Best way to assemble chipboard.

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5,625
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Catalunya
Hi guys.
I am on the process of designing a flip cart to hold my spindle sander and my benchtop router ( that I also have to refurbish). I have enough salvaged material of chipboard of 20mm (0.78") thickness with melamine on both sides. The cart will look as on the attached quick sketch (not drawn the details yet) but I would like to know what sort of assembling sistem should I use, screws, screws and dowels or other?. (I don't have a biscuit jointer machine so that's out of the way).
I fear of not making it strong enough, I am being too cautious?
Any suggestion will be appreciated.
Thanks in advance.

This is the rough sketch of the cart, and how it wil flip
flip cart.jpgflip cart 3.jpg

This is the body without the machines and the turning base. On the bottom I would like to have a drawer to put the different accesoires of the machines.
The cubes simulating legs are going to be the wheels to move it around. I've drawn them so that I could figure out at what height would get both working surfaces of the machines.
flip cart2.jpg
 

John Bartley

Member
Messages
889
In the commercial cabinet shop where I spent a couple of part time years (with great enjoyment), we built a LOT of particle board cabinets, mostly for commercial installations (schools, gov't offices, etc). Our method was to pre-cut all the panels, then assemble them by tacking a pair of panels together with a couple of brad nails and finish with countersunk screws .... no biscuits, no dowels, no splines .... just brad and screw.

Your cabinet will need a bit more ruggedness. and when we needed that level of ruggedness we used white PVA glue. We found that if we ran a glue line of white PVA glue along each joint prior to the brad & screw process, once that glue dried we could take out the screws and we'd have to break the particle board to get the cabinet apart ...... white PVA glue is stronger than the wood it welds together.

NOTE : there is also a PVA glue for joining melamine coated panels, but the strongest joint will come from running a slight rabbet (essentially removing the melamine layer) prior to gluing.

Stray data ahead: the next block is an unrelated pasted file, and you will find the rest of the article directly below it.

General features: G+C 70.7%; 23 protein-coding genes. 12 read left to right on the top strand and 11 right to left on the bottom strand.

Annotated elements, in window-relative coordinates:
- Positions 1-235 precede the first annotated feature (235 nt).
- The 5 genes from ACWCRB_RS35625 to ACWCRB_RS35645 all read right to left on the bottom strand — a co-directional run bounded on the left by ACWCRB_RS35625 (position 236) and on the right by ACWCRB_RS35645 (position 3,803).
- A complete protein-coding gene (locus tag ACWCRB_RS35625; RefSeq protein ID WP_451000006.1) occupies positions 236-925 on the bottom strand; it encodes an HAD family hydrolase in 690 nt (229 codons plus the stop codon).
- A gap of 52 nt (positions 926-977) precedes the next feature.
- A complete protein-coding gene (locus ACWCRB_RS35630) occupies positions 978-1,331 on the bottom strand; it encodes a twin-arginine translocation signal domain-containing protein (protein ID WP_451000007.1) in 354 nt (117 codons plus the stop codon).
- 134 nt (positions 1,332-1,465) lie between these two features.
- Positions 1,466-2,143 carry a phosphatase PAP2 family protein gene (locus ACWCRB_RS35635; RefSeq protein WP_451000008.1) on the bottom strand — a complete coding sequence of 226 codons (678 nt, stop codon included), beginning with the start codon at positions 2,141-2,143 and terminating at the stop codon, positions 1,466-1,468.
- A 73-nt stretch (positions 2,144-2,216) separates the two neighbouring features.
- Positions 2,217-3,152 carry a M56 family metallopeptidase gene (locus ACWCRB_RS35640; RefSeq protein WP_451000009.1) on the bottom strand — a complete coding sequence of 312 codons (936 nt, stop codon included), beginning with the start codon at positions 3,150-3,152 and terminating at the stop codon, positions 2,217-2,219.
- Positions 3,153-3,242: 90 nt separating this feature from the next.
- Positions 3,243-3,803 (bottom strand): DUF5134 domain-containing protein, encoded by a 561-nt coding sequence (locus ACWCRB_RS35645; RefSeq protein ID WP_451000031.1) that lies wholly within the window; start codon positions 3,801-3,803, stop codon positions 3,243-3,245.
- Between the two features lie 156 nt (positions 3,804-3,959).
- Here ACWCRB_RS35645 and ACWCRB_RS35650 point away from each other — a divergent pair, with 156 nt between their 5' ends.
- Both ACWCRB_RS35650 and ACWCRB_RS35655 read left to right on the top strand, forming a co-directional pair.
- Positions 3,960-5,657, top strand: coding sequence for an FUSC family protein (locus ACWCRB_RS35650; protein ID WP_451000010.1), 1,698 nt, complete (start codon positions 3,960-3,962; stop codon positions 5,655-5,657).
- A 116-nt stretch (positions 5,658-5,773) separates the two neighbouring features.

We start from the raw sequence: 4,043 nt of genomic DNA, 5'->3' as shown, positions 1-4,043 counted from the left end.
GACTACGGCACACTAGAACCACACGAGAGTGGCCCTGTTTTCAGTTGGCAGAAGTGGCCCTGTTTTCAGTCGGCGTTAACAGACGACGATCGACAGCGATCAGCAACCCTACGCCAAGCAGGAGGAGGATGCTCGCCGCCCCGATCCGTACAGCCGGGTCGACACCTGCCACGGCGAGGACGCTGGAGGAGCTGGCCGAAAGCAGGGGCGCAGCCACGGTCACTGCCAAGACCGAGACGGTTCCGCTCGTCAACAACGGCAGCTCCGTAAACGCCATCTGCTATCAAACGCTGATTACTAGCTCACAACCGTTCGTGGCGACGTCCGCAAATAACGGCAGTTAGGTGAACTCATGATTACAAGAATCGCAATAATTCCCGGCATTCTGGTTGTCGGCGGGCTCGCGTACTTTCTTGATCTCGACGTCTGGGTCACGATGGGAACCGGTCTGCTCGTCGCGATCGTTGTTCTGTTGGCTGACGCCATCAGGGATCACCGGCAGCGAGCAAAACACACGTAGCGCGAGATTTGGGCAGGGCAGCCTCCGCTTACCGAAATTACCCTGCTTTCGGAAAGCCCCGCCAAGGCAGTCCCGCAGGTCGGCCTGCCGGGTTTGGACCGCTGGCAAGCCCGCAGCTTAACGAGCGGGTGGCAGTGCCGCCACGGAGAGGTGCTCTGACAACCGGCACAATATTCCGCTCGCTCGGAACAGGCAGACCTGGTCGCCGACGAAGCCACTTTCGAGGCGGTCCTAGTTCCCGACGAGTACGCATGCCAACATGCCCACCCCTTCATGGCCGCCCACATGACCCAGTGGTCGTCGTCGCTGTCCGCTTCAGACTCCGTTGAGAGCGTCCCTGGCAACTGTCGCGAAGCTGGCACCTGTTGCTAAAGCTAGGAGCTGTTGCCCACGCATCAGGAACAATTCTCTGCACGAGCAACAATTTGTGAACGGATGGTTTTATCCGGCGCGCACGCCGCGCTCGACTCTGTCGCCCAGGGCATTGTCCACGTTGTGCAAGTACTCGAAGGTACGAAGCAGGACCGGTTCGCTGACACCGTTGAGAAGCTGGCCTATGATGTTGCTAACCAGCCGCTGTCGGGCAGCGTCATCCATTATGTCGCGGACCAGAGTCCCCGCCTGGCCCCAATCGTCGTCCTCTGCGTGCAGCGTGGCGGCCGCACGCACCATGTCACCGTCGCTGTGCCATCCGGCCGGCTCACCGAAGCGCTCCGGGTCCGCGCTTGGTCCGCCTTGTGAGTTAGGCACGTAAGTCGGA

Messages
5,625
Location
Catalunya
In the commercial cabinet shop where I spent a couple of part time years (with great enjoyment), we built a LOT of particle board cabinets, mostly for commercial installations (schools, gov't offices, etc). Our method was to pre-cut all the panels, then assemble them by tacking a pair of panels together with a couple of brad nails and finish with countersunk screws .... no biscuits, no dowels, no splines .... just brad and screw.

Your cabinet will need a bit more ruggedness. and when we needed that level of ruggedness we used white PVA glue. We found that if we ran a glue line of white PVA glue along each joint prior to the brad & screw process, once that glue dried we could take out the screws and we'd have to break the particle board to get the cabinet apart ...... white PVA glue is stronger than the wood it welds together.

NOTE : there is also a PVA glue for joining melamine coated panels, but the strongest joint will come from running a slight rabbet (essentially removing the melamine layer) prior to gluing.
Thanks a lot John, I had never thought about removing a strip of melamine equal to the thickness of the board that goes perpendicular to it. That makes a lot of sense. Would you remove it with a router or just pry it off?
 

John Bartley

Member
Messages
889
Thanks a lot John, I had never thought about removing a strip of melamine equal to the thickness of the board that goes perpendicular to it. That makes a lot of sense. Would you remove it with a router or just pry it off?
Typically, melamine is pretty thin, so a dado blade set on the tablesaw or an end cutting router bit and a straightedge both work well. We used the router and straightedge.
 
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